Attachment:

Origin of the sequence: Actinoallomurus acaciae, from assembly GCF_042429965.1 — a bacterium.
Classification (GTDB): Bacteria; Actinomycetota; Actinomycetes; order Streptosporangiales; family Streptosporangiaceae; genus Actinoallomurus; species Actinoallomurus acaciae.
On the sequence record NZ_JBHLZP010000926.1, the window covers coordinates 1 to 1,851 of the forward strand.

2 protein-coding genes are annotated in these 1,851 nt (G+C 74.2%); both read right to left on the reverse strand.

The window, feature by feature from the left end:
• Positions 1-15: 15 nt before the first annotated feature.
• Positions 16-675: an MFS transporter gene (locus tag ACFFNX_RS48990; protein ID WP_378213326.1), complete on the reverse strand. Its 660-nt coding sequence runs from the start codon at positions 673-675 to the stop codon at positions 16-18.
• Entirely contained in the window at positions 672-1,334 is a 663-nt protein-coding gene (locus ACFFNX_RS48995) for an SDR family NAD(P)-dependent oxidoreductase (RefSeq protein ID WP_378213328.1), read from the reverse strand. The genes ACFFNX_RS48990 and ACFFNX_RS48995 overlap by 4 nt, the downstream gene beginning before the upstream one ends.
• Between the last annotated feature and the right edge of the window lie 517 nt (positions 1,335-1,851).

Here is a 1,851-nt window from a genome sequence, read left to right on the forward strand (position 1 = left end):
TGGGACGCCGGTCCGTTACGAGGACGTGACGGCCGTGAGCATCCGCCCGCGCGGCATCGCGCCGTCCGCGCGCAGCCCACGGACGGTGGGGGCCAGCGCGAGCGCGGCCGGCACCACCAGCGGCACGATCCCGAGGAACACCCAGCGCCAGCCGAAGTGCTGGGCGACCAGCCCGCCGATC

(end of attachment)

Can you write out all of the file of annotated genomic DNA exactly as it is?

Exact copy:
Origin of the sequence: Actinoallomurus acaciae, from assembly GCF_042429965.1 — a bacterium.
Classification (GTDB): Bacteria; Actinomycetota; Actinomycetes; order Streptosporangiales; family Streptosporangiaceae; genus Actinoallomurus; species Actinoallomurus acaciae.
On the sequence record NZ_JBHLZP010000926.1, the window covers coordinates 1 to 1,851 of the forward strand.

2 protein-coding genes are annotated in these 1,851 nt (G+C 74.2%); both read right to left on the reverse strand.

The window, feature by feature from the left end:
• Positions 1-15: 15 nt before the first annotated feature.
• Positions 16-675: an MFS transporter gene (locus tag ACFFNX_RS48990; protein ID WP_378213326.1), complete on the reverse strand. Its 660-nt coding sequence runs from the start codon at positions 673-675 to the stop codon at positions 16-18.
• Entirely contained in the window at positions 672-1,334 is a 663-nt protein-coding gene (locus ACFFNX_RS48995) for an SDR family NAD(P)-dependent oxidoreductase (RefSeq protein ID WP_378213328.1), read from the reverse strand. The genes ACFFNX_RS48990 and ACFFNX_RS48995 overlap by 4 nt, the downstream gene beginning before the upstream one ends.
• Between the last annotated feature and the right edge of the window lie 517 nt (positions 1,335-1,851).

Here is a 1,851-nt window from a genome sequence, read left to right on the forward strand (position 1 = left end):
TGGGACGCCGGTCCGTTACGAGGACGTGACGGCCGTGAGCATCCGCCCGCGCGGCATCGCGCCGTCCGCGCGCAGCCCACGGACGGTGGGGGCCAGCGCGAGCGCGGCCGGCACCACCAGCGGCACGATCCCGAGGAACACCCAGCGCCAGCCGAAGTGCTGGGCGACCAGCCCGCCGATC